Process vs. Product

Sometimes you make something and it just isn’t what you envisioned. It’s hard to know what to write about it in this case: “here is a thing, and it disappointed me” is not the tone I usually strive for. But here we are! I made a thing! It wasn’t fun to make and I don’t like the outcome. TA-DAA.

I mean, it’s not objectively hideous. But I am very conscious of the following things:

  • I had forgotten how much I dislike making amigurumi. It’s all small hooks and super-tight hand-hurting tension and counting, counting, counting all day. Forget it!
  • Because I don’t like crocheting ami, I shortened the ears by a good ten rows and completely omitted the arms. The pattern was for a sleepy bunny, rather than the… generic animal head? that I ended up with.
  • I didn’t have any polyfill and didn’t feel like driving across town to get some, so I stuffed the head with scrap cloth. In many ways that’s fine, but it kind of throws off the balance (though with a heavier head and the blanket trailing behind this would probably be great for throwing).
  • The ears appear to be different lengths. An optical illusion? Did I add or omit an extra row? I don’t know, man, counting stitches is annoying.
  • Also I’m not crazy about spirals. Working in the round is fine, but I’d much rather join at the end of each row than work continuously.
  • I used some of the crappier acrylic from my stash and it’s just not that nice to work with.

What this all boils down to, I guess, is that I am even more of a “process” crafter than I realized. It was already obvious to me that I’m not attached to my finished products — I have no qualms about giving things away or chucking them into the back of a closet no matter how much work I put into them. Out of sight (or perhaps, off of hook), out of mind. But what’s clear now is that whether a project is a success or a failure in my eyes has almost everything to do with how much I enjoyed the creative process and almost nothing to do with the actual result.

For my own records; I used Bernat Super Value yarn in white, Red Heart Super Saver in “Monet” (leftovers from Perpetua’s blankie), and the eyes and nose were done with Stylecraft Special DK leftovers from my Eastern Jewels blanket. I used a 3.75mm hook for the animal parts and a 6mm hook for the lovey portion.

Anyway, this was supposed to be a gift for someone’s baby… but I feel weird enough about it that I’ll just make something else. This can go into the toy bin for my daughters to fight over and I’ll pretend it never happened.

Oh well. At least someone likes it.

It’s finally finished!

Way back in 2019, I decided to buy myself a birthday present, and ordered a crochet blanket kit: Janie Crow’s beautiful “Persian Tiles” pattern, in the “Eastern Jewels” colourway. After 2.5 years of on-and-off work (mostly off), I finally finished a night or two ago. Here it is:

I’ve made some variations on the pattern. If you look up other Eastern Jewels blankets, you’ll see that there is no black in the original. I wanted to really separate the tiles in a way that highlighted their colours, going for a stained glass effect — which I think I’ve achieved! To do this I made all of the square and octagonal motifs as written, and then added a row of single crochet in black around all of their edges. This also made it very easy to do a no-show join, as I simply whip-stitched the pieces together with the same black yarn.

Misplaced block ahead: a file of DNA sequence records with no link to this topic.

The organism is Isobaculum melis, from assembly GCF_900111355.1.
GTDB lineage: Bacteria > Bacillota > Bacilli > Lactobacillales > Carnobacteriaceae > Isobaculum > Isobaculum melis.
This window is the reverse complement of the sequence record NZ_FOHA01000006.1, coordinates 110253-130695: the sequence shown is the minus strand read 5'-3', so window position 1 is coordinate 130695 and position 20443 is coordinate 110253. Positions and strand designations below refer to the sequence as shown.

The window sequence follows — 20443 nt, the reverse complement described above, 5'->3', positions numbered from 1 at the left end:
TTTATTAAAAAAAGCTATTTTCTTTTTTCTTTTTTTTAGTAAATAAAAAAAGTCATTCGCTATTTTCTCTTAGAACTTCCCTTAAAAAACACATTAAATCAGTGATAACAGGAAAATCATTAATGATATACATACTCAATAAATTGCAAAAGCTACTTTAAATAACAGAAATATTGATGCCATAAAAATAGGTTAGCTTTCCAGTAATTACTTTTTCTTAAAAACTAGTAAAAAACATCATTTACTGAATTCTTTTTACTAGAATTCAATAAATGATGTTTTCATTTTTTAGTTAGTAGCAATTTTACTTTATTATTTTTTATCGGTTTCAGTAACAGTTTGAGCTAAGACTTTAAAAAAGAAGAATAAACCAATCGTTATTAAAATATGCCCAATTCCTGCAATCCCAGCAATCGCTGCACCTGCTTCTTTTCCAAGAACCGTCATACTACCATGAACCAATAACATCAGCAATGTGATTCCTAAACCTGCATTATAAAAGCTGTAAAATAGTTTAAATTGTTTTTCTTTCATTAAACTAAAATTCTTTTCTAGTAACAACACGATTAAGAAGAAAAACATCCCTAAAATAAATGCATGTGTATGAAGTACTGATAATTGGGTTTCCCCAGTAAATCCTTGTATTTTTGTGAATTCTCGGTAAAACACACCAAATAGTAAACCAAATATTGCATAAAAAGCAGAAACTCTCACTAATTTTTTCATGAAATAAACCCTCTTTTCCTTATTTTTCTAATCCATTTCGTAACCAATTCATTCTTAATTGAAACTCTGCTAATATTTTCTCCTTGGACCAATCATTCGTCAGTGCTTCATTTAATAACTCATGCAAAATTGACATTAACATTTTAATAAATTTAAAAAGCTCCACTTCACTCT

The other variation had to do with the triangles. The pattern calls for sixteen of them: twelve between the octagons on the outer edges, and four on each corner. I decided to omit the corner triangles entirely. For the inner group, instead of following the pattern and making coloured ones (to look like the square tiles, halved) I just made granny triangles, again in black. Because of my chosen stained glass aesthetic, I didn’t want it to look like any “panes” were incomplete.

The border is a simple one. Once the blanket was all sewn together, I did a row of single crochet all the way around, followed by two rows of moss stitch. After that, I did two rows of loops (chain five, skip a stitch, anchor with a single crochet stitch, repeat) and… that was that! I toyed with the idea of adding a third row of loops, but decided I’d rather be done. It will be very easy to add on later if I decide I really want it.

The blanket was made with Stylecraft Special DK yarn in twelve colours (storm blue, pistachio, tomato, spice, violet, duck egg, mustard, sage, fondant, vintage peach, buttermilk, black) and one ball of Stylecraft Life DK in fuschia. This made for a lot of ends to weave in. Like… a lot lot. Over 500 if I’ve totted it up correctly! Weaving all the ends may have taken more time than crocheting the squares; it definitely took more time than the assembly and border. Good thing I don’t mind doing the ends (and that the results were worth it).

All in all, this was an enjoyable project. I’m glad to have done it, and I’m really, really glad it’s done.